Shop our Big Takeover store for back issues, t-shirts & CDs
Follow The Big Takeover
ROGUE WAVE could arguably have headlined this tour. The fact that it didn’t, however, meant little because it put on as good a show as NADA SURF even if it played to a smaller, less vocal crowd.
ZACH ROGUE, lead singer and guitarist of Oakland-based Rogue Wave, wore a simple white t-shirt, which served as the perfect metaphor for his lack of pretense and attitude. In fact, the relaxed and down to earth vibe applied to all four band members who looked sincerely happy to be in each other’s presence and even swapped instruments for various songs.
Leaning heavily on their 2005 hit Descended Like Vultures, Rogue Wave masterfully blended, folk-pop and rock with psychedelic flourishes. The inclusion of a keyboard rounded out the band’s ambitious sound as it remained relatively faithful to studio versions of its songs. Live, however, there was more spit and bite thanks to drummer PAT STURGEON’s assertive drumming.
The show, like Descended Like Vultures, kicked off with “Bird on a Wire.” But the two stand-outs of the evening, both also from Vultures, were “Publish My Love” and “Love’s Lost Guarantee.”
On “Publish My Love” the heavy and insistent drumming propelled the bright and uplifting song skyward. The ascending four notes that repeatedly followed the infectious “You can never publish my love….” chorus seemed to expand infinitely like ripples cascading from a boulder tumbling into a pond.
Although “Love’s Lost Guarantee” was a highlight my only minor quibble was that the band failed to recreate the amazing tension captured on record when the band pulls back and pauses before launching headlong into the gleefully bratty “da da da da, da da da da” near the end of the song.
INARA GEORGE, who preceded Rogue Wave, was well worth seeing. The singer/songwriter, whose father was LOWELL GEORGE of LITTLE FEAT, exuded tasteful self-confidence and poise while showing off her great voice and original compositions.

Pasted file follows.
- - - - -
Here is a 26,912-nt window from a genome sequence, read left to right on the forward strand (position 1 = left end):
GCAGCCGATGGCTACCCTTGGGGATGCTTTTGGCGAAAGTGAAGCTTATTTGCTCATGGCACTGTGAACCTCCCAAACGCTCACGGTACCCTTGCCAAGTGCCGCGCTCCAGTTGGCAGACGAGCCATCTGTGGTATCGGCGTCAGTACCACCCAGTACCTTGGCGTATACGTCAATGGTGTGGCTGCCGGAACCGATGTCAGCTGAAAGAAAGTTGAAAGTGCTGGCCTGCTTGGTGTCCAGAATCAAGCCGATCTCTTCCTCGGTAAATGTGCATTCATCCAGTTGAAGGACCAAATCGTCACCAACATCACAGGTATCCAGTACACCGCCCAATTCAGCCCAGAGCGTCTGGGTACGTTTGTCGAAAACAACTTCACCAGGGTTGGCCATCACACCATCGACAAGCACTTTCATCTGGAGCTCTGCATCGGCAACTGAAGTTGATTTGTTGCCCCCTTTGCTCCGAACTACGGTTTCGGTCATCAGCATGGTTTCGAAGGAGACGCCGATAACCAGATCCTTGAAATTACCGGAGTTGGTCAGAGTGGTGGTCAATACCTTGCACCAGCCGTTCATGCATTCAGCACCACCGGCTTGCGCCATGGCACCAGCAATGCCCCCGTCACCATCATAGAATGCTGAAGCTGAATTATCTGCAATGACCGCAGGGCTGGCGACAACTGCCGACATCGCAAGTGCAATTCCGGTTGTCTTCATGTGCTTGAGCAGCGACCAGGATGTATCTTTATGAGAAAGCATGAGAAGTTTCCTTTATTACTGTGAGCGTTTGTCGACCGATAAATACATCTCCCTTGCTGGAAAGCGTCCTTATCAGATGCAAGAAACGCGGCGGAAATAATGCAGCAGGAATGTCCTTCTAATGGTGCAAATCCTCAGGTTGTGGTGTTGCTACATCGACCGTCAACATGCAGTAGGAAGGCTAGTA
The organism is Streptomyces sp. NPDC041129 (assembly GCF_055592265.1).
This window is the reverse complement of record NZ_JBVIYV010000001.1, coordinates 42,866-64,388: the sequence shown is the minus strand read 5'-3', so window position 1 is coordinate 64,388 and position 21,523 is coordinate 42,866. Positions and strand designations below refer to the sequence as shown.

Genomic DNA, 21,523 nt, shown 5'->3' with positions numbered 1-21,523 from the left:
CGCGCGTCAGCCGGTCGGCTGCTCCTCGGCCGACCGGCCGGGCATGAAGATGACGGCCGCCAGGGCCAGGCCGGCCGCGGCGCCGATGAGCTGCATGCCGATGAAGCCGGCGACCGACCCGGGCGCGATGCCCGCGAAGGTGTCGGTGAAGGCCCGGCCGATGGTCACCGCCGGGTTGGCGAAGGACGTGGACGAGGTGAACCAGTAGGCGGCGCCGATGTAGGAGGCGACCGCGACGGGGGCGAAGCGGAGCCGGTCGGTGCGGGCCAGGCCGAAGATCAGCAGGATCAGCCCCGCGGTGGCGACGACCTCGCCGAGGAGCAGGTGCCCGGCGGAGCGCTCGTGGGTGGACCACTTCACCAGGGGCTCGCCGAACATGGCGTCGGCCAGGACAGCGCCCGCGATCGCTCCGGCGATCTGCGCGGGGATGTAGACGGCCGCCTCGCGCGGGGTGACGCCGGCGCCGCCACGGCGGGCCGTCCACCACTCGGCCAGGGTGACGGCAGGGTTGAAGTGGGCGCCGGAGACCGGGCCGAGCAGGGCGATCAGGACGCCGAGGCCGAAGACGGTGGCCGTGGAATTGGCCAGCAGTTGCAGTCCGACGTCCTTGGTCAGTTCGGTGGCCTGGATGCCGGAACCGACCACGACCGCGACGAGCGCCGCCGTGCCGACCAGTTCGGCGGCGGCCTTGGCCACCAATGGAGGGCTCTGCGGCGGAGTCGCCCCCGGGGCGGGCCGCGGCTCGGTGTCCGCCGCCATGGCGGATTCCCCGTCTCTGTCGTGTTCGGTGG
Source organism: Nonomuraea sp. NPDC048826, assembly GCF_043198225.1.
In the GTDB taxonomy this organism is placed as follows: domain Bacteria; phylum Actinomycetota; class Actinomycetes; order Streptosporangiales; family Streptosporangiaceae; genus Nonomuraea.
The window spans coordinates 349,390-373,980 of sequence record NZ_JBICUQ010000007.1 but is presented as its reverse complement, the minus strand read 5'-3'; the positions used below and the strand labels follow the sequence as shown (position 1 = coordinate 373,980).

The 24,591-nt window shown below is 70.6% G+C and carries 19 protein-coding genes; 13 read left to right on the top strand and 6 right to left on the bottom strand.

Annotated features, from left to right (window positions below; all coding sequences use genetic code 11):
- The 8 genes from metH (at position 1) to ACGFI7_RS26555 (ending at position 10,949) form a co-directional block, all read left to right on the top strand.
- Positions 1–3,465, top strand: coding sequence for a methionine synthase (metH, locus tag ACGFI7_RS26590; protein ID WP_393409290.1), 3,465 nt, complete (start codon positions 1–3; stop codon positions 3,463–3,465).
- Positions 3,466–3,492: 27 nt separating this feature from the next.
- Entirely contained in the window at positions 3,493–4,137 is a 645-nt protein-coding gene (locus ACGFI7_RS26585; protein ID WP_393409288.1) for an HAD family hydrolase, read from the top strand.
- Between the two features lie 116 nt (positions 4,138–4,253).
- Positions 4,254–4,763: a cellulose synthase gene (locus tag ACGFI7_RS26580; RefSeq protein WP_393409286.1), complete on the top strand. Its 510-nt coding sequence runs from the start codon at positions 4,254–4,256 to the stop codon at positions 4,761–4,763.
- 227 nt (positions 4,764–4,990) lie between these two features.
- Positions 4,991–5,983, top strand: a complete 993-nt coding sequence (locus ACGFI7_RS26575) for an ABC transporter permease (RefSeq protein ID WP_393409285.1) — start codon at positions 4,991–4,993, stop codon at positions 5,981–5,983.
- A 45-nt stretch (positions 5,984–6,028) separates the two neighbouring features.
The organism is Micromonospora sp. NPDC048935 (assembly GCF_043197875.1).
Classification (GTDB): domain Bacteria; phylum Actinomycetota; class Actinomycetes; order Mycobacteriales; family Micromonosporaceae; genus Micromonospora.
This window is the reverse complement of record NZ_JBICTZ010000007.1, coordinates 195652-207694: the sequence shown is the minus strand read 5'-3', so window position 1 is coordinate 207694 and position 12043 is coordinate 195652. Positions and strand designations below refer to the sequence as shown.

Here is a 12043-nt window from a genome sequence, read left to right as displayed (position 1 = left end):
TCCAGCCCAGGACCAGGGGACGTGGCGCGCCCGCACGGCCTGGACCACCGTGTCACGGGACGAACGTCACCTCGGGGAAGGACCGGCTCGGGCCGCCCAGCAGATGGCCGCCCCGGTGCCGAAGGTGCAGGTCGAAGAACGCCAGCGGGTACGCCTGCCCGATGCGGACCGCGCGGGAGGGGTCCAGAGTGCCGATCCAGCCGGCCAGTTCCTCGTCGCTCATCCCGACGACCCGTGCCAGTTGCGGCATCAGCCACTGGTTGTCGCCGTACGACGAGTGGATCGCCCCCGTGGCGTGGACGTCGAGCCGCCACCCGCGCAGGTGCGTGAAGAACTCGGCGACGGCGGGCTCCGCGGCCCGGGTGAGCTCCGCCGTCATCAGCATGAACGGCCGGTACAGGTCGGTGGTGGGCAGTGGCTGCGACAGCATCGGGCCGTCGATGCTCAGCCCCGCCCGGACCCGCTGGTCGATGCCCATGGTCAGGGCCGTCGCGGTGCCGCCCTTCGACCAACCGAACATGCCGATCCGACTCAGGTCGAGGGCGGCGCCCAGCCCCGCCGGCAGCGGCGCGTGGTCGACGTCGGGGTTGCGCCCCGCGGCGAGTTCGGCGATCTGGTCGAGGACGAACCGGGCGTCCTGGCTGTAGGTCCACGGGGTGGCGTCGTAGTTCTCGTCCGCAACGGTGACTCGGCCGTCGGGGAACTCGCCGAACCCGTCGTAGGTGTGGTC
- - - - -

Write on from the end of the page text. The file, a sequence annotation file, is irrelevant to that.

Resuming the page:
The headliner, Nada Surf, after playing for a decade, released last year perhaps its best album—The Weight is a Gift. Not surprisingly, the group leaned heavily on it playing songs like “What is Your Secret?,” “Concrete Bed” “Do it Again” and also did a powerful version of “Inside of Love” from 2002’s Let Go.
Nada Surf excel, both on record and live, in creating power-pop in the very best sense of the word. Their songs are catchy, memorable, and tuneful yet have enough music chops and sophistication to warrant repeated listens.
If, on a scale of 1-10, 1 represents commercialism without musical substance and 10 represents extreme artistry and technique without regard for presentation, Nada Surf lands at 5, perfectly straddling the world of accessible and accomplished music. A great many musicians try to achieve this balance but usually fall towards one side or the other of the spectrum.
MATTHEW CAWS, the lead singer and guitarist, was also an amiable if more chatty frontman, regaling the crowd with quips and tales that never felt forced and went far in further endearing himself and the band to the audience.
The dreadlocked bassist DANIEL LORCA had the most dynamic stage presence of the night actively waving and spinning his cascading hair while prowling over large parts of the stage like an agitated cat keeping any and all would be invaders from encroaching on his turf. Lorca also provided back up vocals while smoking cigarettes (something that no doubt required some practice). Fortunately for fans, the show smoked, too.
More in concerts